Authors Suggest Ways to Fight Misinformation

    The authors stated their concern over the nearly 21% of respondents whose confidence in vaccines decreased in a discussion of the survey results.

    “If we assume that confidence translates into action and lack of confidence translates into inaction, then 21% of people choosing against immunization — whether for COVID-19 vaccines or routine immunizations — puts the United States below levels necessary to maintain herd immunity for many vaccine-preventable diseases,” they wrote.

    The authors suggested that a variety of factors, many of which were beyond the control of clinicians, could be responsible for the decrease in vaccine confidence among some patients.

    “The general public has had a front-row seat to watch science and vaccine development in action, and there have been expected changes in recommendations as we learn more about SARS-CoV-2 and the vaccines. For many, especially for those without a science or public health background, this has been a source of frustration and confusion,” the authors wrote.

    “Additionally, the timing of the pandemic and vaccine development, which occurred during a highly polarized presidential election year, resulted in the unfortunate politicization of both the virus and the vaccines meant to prevent it,” they continued. “In hindsight, it is not surprising that such factors would negatively impact some people’s confidence in vaccines.”

    The authors also found it understandable, based on the decreased availability of medical care in the early stages of the pandemic, that some people would obtain vaccine information from sources other than a primary care clinician. Unfortunately, turning to those sources also brought with it an increased likelihood that people would encounter both misinformation and disinformation about vaccines in general and COVID-19 vaccines in particular.

    To combat these issues, the authors called for a concerted effort among those in health care and in other industries to ensure that the public receives information they can rely on.

    “It is incumbent upon physicians and other health care professionals (particularly in family medicine and other primary care specialties), scientists, those in public health, news outlets and social media platforms to work together to ensure that accurate and reliable information is being shared with the public,” they wrote.

    Additional Comments

    Zawora told AAFP News that family physicians could use the survey’s findings to frame the way they talk to patients not just about vaccines for COVID-19, but also other vaccine-preventable diseases.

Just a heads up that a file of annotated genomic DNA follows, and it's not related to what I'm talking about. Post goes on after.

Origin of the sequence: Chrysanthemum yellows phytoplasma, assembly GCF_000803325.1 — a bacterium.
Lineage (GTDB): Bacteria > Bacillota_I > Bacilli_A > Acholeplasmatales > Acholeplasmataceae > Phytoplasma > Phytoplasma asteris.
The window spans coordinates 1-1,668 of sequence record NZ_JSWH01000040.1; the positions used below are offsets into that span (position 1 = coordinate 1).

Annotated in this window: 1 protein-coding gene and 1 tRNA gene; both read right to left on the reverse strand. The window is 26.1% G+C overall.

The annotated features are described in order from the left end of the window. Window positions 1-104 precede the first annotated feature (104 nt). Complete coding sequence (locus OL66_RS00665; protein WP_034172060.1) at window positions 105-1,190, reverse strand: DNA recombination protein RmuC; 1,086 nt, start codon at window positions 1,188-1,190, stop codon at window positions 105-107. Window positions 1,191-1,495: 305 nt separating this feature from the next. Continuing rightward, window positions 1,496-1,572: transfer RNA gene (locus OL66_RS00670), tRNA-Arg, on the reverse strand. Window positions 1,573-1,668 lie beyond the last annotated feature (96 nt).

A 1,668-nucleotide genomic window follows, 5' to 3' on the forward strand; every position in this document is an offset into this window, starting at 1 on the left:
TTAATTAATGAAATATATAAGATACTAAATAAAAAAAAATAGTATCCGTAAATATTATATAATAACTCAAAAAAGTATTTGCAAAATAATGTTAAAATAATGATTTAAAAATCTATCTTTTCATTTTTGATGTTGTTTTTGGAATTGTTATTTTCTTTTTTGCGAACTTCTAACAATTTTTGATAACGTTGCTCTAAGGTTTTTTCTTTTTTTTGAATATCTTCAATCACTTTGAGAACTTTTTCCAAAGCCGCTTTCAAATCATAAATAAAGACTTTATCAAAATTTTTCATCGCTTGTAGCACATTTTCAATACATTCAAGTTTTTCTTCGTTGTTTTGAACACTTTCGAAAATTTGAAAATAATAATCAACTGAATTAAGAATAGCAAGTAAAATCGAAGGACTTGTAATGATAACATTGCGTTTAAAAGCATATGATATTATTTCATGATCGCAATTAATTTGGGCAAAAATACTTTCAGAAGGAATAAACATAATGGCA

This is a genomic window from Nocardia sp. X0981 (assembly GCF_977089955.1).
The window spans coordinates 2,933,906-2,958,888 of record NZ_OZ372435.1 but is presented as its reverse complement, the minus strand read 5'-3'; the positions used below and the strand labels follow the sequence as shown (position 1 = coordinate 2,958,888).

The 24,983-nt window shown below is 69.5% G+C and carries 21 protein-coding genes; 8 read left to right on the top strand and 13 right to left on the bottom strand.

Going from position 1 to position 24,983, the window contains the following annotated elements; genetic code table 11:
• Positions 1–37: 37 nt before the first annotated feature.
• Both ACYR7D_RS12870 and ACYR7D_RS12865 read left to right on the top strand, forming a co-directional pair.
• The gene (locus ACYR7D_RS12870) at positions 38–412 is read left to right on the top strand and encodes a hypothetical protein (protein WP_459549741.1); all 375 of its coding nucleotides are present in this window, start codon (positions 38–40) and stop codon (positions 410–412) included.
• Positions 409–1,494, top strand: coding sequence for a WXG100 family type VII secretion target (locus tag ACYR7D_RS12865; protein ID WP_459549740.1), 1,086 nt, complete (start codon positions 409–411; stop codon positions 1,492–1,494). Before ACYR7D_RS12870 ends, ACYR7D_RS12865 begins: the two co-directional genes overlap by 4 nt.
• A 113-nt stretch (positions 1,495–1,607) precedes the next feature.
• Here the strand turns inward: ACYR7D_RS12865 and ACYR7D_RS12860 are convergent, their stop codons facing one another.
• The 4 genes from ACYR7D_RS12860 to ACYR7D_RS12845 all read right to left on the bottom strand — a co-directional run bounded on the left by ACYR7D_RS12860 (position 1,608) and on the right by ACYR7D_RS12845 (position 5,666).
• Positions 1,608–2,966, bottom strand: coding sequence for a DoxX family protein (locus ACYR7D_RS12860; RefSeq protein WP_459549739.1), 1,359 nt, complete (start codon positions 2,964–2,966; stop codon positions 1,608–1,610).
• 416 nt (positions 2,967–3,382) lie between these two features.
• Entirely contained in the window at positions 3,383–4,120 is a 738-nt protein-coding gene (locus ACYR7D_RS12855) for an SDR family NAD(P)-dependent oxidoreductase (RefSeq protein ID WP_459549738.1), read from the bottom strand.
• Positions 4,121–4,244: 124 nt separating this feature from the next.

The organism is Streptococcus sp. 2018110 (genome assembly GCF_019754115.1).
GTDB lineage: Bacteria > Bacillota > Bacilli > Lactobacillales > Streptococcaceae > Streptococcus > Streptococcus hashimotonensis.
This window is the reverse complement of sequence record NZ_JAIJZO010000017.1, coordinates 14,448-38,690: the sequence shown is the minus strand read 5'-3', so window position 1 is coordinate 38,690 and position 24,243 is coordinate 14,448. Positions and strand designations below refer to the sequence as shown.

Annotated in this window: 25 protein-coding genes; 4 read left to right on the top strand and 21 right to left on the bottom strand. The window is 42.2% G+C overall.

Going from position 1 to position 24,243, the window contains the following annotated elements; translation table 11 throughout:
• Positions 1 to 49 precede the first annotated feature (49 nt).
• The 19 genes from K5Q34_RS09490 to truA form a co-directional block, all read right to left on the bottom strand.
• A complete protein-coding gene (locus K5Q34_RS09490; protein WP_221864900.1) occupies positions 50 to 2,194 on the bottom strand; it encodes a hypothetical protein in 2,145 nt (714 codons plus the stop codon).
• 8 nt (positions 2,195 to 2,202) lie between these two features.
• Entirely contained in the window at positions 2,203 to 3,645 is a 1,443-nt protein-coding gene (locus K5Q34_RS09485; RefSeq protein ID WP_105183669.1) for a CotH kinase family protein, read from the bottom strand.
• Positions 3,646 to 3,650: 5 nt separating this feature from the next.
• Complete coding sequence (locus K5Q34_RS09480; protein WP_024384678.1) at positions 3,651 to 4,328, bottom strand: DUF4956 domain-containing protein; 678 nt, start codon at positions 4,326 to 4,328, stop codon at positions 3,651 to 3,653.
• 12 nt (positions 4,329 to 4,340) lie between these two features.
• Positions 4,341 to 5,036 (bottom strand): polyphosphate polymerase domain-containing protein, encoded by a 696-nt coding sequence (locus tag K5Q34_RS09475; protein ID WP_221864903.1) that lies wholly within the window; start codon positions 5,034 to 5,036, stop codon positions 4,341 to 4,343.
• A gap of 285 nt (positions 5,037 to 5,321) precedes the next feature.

“Family physicians have a skillset of being able to connect with their patients, gain their trust, and work through concerns, fears and questions,” she said. “While the process can be tedious at times, we are in a unique position to ask patients about vaccines and ensure we offer support, guidance, and the correct information for them to make informed decisions about their health and the health of the community.”

    Given that the initial survey was conducted in March 2021, only a few months after the Pfizer-BioNTech and Moderna vaccines received emergency use authorizations from the FDA, Zawora was asked whether the results might be different if the survey was conducted at the present time, when vaccines are more readily available.

    “It would be great to have longitudinal, ongoing survey data with resampling every two to three months,” said Zawora. “It would be interesting to see if the emergence of vaccine mandates for employment, social activities, transportation, etc., would affect the intent to vaccinate and how that would affect the confidence in government and public health organizations.

    “Many in our population are experiencing a dangerous combination of distrust and pandemic fatigue, which is concerning for ongoing trust for future public health issues,” Zawora continued. “Particularly with the COVID-19 vaccines, the public is sitting front-row and witnessing science and research methods playing out in real time. The natural process of the scientific method, with knowledge and recommendations continuing to evolve, may have led to further distrust and lack of confidence in vaccines.”

    As family physicians continue to seek ways to increase vaccine confidence and speak with their patients about the importance of vaccinations, Zawora recommended that individuals visit the Academy’s COVID-19 Vaccine and Immunizations & Vaccines webpages, along with resources from familydoctor.org, the CDC and the Advisory Committee on Immunization Practices.